It’s been a while since we humans felt so vulnerable, that nature didn’t put us in our place. It may not be the best time to read a Brian Greene book about the end of time. A physicist and mathematician, Ph.D. from Oxford University and professor at Columbia University, Greene is an expert in string theory and a devoted science popularizer. His last book, Until the end of time (Critica), is a journey through the evolution of the universe in which human affairs are very small, if not insignificant.
Why should we read about the brevity of existence, our world, and ourselves? “A prominent theme of my book is the poetic interplay between the fate of the universe and the fate of the individual; both, in their own way, exist only for a finite duration. And while that recognition impacts each of us in different ways, what is universal is that the impact is persistent and deep. Even more so, during the tragic crisis we are experiencing today, when we do not have to dig deep to discover the fragility of life. The recognition of that fragility, as I expose in the book, makes life even more precious”, Greene responds to El Independiente.
While the Columbia University professor is a life enthusiast, he gives little hope that we humans, with all our dramatic and historical existence and intensity, will leave any mark on the universe. “When you look at the universe as a whole, from the beginning of time to as close as science can take us to its end, you realize that nothing is eternal: not galaxies, not stars, not planets, not life, or conscience.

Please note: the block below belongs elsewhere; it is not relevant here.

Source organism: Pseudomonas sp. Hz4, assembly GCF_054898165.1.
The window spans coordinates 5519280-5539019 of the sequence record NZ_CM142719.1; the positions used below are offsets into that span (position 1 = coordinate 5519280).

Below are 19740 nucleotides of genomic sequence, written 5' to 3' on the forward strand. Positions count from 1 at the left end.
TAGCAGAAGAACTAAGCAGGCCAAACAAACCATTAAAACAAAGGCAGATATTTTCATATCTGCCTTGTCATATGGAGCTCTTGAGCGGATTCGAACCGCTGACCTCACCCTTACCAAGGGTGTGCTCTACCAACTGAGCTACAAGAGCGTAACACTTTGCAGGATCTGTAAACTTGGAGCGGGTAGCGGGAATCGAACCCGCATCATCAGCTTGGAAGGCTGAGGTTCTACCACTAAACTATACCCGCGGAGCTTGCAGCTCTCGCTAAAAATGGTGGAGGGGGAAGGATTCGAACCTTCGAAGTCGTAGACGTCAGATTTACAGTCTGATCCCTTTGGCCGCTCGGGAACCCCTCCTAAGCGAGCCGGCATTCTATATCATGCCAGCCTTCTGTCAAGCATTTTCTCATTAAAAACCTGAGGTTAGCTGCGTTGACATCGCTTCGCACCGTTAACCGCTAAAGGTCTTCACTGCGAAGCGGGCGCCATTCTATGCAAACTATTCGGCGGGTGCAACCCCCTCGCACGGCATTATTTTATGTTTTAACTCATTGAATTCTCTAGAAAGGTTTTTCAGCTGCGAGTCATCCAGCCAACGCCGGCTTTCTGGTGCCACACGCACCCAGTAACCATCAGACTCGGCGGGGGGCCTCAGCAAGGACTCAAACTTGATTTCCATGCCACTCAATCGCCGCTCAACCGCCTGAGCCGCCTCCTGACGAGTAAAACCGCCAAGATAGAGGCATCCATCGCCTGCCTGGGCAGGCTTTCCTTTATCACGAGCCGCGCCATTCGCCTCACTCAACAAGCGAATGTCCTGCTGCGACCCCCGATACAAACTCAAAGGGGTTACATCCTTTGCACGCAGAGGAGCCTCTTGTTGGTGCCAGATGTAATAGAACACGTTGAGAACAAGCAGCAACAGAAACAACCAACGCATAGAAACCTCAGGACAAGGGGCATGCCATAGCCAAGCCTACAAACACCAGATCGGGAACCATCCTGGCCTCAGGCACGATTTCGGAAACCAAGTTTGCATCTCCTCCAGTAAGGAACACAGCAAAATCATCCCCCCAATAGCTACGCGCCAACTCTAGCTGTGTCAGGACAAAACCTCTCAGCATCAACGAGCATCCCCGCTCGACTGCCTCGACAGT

So as much as we long to leave a legacy, a trace of having been here, any such trace will be erased by the winds blowing across the sands of time,” he explains.
These forceful certainties leave us open the field between surrendering to carpe diem or pushing ourselves to collective suicide, but Greene still shows us another existential abyss when he introduces us to the Big Bounce theory, according to which our vast universe is in an infinite cycle, a theory that has been gaining weight over the years. “An exciting possibility is that the Big Bang may not have been the beginning of the universe, but instead could have been a bouncing of space outward after an earlier phase of inward contraction.
So-called “bouncing cosmology” can shake space in a different way than more traditional theories, leading to a different collection of gravitational waves. In principle, the footprint of such primordial gravitational waves could one day be observed, providing insight into the origin and evolution of the universe,” he states.
Gravitational waves and black holes are the aspects of research that are showing the most progress. Black holes have been the protagonists of the recent Nobel Prize in Physics, and we asked Greene why they are so important in our understanding of the universe.
“We learn the most when we push our theories to the most extreme domains possible, and black holes have long provided one such example. In the early part of the 20th century, black holes were a purely mathematical consequence of Einstein’s general theory of relativity, which scientists explored to illuminate the most extreme contortions of space and time. Now black holes are also an observation quest, as ambitious scientists have found ways, directly and indirectly, to observe black holes in the cosmos. In the future, many of us anticipate that the next leap in our understanding will come from fully understanding black holes at the level of quantum mechanics.”